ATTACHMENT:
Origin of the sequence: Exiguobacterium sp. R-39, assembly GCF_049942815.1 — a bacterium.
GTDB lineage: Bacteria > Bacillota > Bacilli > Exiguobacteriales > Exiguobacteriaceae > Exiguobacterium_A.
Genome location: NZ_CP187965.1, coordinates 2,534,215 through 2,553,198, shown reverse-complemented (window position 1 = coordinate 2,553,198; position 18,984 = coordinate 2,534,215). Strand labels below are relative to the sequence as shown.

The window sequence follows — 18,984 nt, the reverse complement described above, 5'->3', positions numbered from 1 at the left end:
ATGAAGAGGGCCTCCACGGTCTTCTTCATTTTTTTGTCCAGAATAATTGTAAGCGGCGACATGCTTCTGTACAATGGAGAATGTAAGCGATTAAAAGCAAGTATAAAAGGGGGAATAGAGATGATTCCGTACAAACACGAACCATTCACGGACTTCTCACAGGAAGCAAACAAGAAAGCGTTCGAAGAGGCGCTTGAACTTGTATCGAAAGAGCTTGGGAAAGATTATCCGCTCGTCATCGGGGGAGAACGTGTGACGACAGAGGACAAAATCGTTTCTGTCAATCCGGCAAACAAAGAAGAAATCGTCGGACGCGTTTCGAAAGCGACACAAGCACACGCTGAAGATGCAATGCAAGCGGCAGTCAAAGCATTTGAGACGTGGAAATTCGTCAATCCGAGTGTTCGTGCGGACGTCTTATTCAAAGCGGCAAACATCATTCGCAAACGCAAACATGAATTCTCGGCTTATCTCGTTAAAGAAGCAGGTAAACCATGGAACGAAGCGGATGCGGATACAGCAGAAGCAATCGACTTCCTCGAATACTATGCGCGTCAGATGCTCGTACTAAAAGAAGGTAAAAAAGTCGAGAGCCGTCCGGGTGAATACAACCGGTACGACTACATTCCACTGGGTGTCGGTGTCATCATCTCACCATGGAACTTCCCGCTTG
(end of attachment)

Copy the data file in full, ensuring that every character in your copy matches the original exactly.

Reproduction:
Origin of the sequence: Exiguobacterium sp. R-39, assembly GCF_049942815.1 — a bacterium.
GTDB lineage: Bacteria > Bacillota > Bacilli > Exiguobacteriales > Exiguobacteriaceae > Exiguobacterium_A.
Genome location: NZ_CP187965.1, coordinates 2,534,215 through 2,553,198, shown reverse-complemented (window position 1 = coordinate 2,553,198; position 18,984 = coordinate 2,534,215). Strand labels below are relative to the sequence as shown.

The window sequence follows — 18,984 nt, the reverse complement described above, 5'->3', positions numbered from 1 at the left end:
ATGAAGAGGGCCTCCACGGTCTTCTTCATTTTTTTGTCCAGAATAATTGTAAGCGGCGACATGCTTCTGTACAATGGAGAATGTAAGCGATTAAAAGCAAGTATAAAAGGGGGAATAGAGATGATTCCGTACAAACACGAACCATTCACGGACTTCTCACAGGAAGCAAACAAGAAAGCGTTCGAAGAGGCGCTTGAACTTGTATCGAAAGAGCTTGGGAAAGATTATCCGCTCGTCATCGGGGGAGAACGTGTGACGACAGAGGACAAAATCGTTTCTGTCAATCCGGCAAACAAAGAAGAAATCGTCGGACGCGTTTCGAAAGCGACACAAGCACACGCTGAAGATGCAATGCAAGCGGCAGTCAAAGCATTTGAGACGTGGAAATTCGTCAATCCGAGTGTTCGTGCGGACGTCTTATTCAAAGCGGCAAACATCATTCGCAAACGCAAACATGAATTCTCGGCTTATCTCGTTAAAGAAGCAGGTAAACCATGGAACGAAGCGGATGCGGATACAGCAGAAGCAATCGACTTCCTCGAATACTATGCGCGTCAGATGCTCGTACTAAAAGAAGGTAAAAAAGTCGAGAGCCGTCCGGGTGAATACAACCGGTACGACTACATTCCACTGGGTGTCGGTGTCATCATCTCACCATGGAACTTCCCGCTTG